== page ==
Amazing Grace snares national percussion prize

Queensland Conservatorium student Grace Kruger has won Australia’s most prestigious percussion prize — the Melbourne Symphony Orchestra Snare Drum Award.

This marks the third year in a row that a Queensland Conservatorium student has won the top award at the competition, which is open to tertiary students across the country.

Bachelor of Music student, Grace said winning the prize would give her more opportunities in her pursuit of a career as a professional musician.

“It is the most wonderful opportunity – the MSO is one of Australia’s best orchestras, and I get a chance to sit in on rehearsals and learn directly from their percussionists.

“This will open a lot of doors for me after I graduate.”

Fellow Queensland Conservatorium percussion studentsKaleah Scanlon and Jennifer Wilson also made it into the finals, taking home second place and an Encouragement Award respectively.

“The percussion world has traditionally been male-dominated, so to have an all-female lineup in the finals was amazing,” Grace said.

“We are all mates at uni, and it helps to have that support network when you perform.

“We’re definitely on a bit of a winning streak at the Con!”

The award was established in 2004 as part of the Melbourne Symphony Orchestra Young Artist Development Program, and the prize includes a custom-made snare drum and a one-year mentorship with MSO’s top percussionists.

Panellists including MSO percussionist Robert Cossom, conductor Dobbs Franks and MSO Artistic Coordinator Michael Williamson selected Grace as the winner.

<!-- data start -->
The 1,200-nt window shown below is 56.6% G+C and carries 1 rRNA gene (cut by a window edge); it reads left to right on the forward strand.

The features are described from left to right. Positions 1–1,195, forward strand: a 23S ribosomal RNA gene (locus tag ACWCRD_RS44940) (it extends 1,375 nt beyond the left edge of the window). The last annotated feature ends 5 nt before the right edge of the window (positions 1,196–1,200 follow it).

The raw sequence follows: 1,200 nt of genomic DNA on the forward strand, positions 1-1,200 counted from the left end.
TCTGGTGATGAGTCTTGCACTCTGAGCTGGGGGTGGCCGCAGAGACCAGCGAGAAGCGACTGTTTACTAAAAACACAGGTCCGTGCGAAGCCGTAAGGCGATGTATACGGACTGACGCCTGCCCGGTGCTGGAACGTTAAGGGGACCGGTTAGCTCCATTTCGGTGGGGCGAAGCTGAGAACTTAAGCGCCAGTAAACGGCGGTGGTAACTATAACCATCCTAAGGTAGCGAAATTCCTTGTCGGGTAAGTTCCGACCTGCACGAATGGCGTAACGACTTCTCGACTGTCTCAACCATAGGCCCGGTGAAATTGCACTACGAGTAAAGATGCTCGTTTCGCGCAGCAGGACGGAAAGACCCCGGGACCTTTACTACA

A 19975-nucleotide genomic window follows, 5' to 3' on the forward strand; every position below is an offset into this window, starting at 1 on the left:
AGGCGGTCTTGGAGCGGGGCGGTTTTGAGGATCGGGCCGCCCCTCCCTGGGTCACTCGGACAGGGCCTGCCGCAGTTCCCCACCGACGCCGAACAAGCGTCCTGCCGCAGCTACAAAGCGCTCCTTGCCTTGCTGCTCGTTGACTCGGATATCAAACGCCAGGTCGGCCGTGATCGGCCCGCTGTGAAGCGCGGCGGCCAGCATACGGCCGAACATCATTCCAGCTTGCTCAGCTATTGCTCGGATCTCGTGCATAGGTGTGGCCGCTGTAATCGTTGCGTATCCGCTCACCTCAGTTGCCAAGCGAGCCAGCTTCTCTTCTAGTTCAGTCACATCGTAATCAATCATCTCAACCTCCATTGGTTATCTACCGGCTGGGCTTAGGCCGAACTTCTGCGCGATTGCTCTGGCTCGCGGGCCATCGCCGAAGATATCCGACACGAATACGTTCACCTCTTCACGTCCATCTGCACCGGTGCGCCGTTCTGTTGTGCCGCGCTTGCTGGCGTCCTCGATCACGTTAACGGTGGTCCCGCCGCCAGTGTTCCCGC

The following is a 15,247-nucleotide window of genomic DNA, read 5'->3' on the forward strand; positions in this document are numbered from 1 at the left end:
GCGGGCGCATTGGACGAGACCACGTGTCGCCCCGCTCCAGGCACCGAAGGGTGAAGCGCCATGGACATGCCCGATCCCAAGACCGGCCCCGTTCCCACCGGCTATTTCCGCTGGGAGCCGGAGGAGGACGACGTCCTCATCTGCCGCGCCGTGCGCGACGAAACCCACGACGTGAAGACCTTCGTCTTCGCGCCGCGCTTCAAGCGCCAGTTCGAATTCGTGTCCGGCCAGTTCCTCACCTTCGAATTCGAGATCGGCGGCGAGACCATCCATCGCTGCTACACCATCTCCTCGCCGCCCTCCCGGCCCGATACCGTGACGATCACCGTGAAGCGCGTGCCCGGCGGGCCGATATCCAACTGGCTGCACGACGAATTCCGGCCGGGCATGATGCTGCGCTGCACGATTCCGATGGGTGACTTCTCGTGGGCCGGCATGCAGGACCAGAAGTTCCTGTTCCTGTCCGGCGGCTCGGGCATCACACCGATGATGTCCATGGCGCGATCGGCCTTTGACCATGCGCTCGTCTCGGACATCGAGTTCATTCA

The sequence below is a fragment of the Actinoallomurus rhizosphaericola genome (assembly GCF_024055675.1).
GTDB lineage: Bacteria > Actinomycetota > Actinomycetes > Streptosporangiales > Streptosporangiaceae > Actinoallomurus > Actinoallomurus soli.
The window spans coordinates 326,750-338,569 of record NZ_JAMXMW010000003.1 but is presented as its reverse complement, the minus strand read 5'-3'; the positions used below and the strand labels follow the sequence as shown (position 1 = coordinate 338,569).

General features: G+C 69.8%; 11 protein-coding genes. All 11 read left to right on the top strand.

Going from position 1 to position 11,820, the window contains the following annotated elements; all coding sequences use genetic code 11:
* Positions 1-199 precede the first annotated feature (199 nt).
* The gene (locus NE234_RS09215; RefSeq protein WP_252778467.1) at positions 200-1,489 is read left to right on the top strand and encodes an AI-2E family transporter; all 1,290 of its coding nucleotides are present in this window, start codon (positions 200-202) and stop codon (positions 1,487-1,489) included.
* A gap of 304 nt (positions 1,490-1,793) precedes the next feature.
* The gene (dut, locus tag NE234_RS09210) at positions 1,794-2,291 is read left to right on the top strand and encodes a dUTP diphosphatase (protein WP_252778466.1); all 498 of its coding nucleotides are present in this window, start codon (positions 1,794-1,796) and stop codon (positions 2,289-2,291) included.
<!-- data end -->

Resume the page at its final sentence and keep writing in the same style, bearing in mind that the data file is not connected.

“The panel was very impressed with Grace’s performance,” Mr Cossom said.

“She played with sensitivity and, funnily enough, grace.”

Queensland Conservatorium Head of Percussion Professor Vanessa Tomlinson said the competition provided students with an “invaluable experience”.

“This competition recognises the best percussion students in the country, and all of our students put in a phenomenal performance,” she said.

“This is now the third year in a row that one of our students has taken out the top prize.

“The competition replicates the audition process that many of our students will face when they seek entry into the country’s top orchestras, so it’s an invaluable experience.”

Queensland Conservatorium Director Professor Scott Harrison said the fact that three of four finalists in the national competition were from QCGU reflected the calibre of the program.

“The percussion program at the Queensland Conservatorium is second to none,” he said.

The award, now in its 15th year, was established by MSO percussionist Robert Cossom and is designed to encourage the pursuit of excellence in snare drum performance in Australia and New Zealand.